Home » Industry » Manufacturing Sector Pins Hope On Reforms

The manufacturing sector, battered by a host of operational challenges, now pins its hope on the Cabinet-adopted reforms to improve business.

This comes as the economy is stuttering, weighed down by the absence of affordable long-term financing, policy inconsistencies and failure to attract foreign direct investment.

Confederation of Zimbabwe Industries (CZI) president Charles Msipa told The Standard last week that the sector hoped that a cocktail of measures to be spearheaded by the Ministry of Industry and Commerce would pull the sector out of the doldrums.

The measures include a revision of water and electricity charges, review of levies and taxes charged by municipalities and a review of the Labour Act to allow companies to retrench.

“We are putting faith and stand ready to work with policy makers to see the implementation of those measures,” Msipa said.

Other sectors of the economy are also feeling the pinch amid fears that growth will be further subdued in 2015.

The International Monetary Fund (IMF) said last week that economic prospects remained difficult for Zimbabwe.

“Growth has slowed, and we expect it to weaken further in 2015. Despite the favourable impact of reduced oil prices, the external position remains precarious, and the country is in debt distress,” it said.

The banking sector is also withering, having soldiered on since the introduction of the multi-currencies in 2009.

Since the beginning of the year, two banks — Allied Bank and AfrAsia Bank Zimbabwe — have had their licences cancelled due to undercapitalisation, throwing hundreds of employees onto the streets and locking up millions of depositors’ funds.

The banking sector is expected to shed over 1 000 jobs in 2015 having chopped the same number last year.

“The wheels are off. The banking sector has been the latest to fall and this signifies that the crisis is now full blown,” a banker said.

Since the aent of the multi-currencies, the capacity of the local banking sector to finance the economic requirements of the various sectors of the economy — which is a function of domestic deposits growth, credit lines and exports growth and regulatory or prudential guidelines — has been constrained.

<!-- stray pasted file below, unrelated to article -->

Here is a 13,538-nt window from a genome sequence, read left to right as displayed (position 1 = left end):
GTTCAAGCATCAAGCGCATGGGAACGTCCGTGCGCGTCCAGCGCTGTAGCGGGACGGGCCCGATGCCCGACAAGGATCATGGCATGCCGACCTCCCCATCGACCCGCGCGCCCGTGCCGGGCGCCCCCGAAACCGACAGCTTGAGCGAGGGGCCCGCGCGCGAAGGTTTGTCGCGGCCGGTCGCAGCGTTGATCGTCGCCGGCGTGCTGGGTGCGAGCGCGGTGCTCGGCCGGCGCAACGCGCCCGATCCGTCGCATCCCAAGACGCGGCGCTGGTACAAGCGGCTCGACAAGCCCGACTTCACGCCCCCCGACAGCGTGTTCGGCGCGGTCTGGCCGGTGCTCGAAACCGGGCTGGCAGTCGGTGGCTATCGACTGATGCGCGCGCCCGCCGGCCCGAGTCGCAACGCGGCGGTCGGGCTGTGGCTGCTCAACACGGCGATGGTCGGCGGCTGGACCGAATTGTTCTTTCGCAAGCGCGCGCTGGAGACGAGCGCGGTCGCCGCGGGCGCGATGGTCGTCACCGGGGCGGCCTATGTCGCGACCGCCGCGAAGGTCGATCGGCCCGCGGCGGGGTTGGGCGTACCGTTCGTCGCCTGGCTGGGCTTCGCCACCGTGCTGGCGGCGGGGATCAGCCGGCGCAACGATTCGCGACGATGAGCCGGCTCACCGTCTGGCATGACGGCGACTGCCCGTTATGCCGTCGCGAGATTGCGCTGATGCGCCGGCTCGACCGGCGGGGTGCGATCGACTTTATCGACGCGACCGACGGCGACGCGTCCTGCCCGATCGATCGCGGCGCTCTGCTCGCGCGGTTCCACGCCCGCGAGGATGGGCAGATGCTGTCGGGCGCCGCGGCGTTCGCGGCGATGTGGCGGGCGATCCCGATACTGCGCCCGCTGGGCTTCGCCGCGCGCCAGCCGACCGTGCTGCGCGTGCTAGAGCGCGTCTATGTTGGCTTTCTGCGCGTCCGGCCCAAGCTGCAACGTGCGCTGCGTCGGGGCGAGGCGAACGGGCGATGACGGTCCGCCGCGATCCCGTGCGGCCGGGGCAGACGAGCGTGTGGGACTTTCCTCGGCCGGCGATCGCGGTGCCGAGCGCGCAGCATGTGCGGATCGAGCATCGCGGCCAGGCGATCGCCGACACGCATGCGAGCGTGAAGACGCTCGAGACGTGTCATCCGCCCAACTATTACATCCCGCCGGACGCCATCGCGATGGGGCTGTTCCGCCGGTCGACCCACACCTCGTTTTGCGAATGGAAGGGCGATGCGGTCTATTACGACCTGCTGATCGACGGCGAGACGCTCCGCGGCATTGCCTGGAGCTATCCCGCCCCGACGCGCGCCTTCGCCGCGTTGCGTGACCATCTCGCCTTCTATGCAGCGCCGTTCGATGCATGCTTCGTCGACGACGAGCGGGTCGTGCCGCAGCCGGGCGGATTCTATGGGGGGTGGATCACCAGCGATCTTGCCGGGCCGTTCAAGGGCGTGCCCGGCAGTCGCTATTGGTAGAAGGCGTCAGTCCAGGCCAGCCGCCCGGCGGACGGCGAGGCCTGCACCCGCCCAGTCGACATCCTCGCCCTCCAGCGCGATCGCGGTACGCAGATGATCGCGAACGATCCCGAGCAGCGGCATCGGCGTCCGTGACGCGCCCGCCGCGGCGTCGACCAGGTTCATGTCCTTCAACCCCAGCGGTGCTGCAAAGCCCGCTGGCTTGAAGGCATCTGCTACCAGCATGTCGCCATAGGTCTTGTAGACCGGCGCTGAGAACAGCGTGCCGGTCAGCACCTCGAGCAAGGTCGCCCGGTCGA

Analysts say funding in a multi-currency regime depends on a few sources that include export earnings, diaspora inflows, offshore credit lines, foreign direct investment inflows and capital transfers including grants.

A senior trade unionist told The Standard yesterday that the situation was dire for the worker.

“It’s not rosy for the worker. Some companies closed for the festive season last year and they have not reopened. Many employees are owed salaries for over 10 months and a number of companies in the textile industry are under judicial management, a testament that all is not well,” he said.

The unionist said there was no hope for the economy as government was not addressing the problems afflicting companies such as lack of long-term financing among others.

“There is hope if government begins to tackle the challenges facing the economy. But government is clueless and it knows that,” the unionist said.

The erratic rain, coupled with flooding in some areas, is likely to impact negatively on agricultural output. This means that the country will have to fork out more in importation of staples.

Already, over 70% of the revenue generated is gobbled by salaries for the civil service.

“The revenue collection agency Zimra cannot collect enough since companies are closing. Government is in a tight situation because it cannot retrench its employees since it promised to create 2 million jobs by 2018 during its election campaign,” an economist said.

Source : Zimbabwe Standard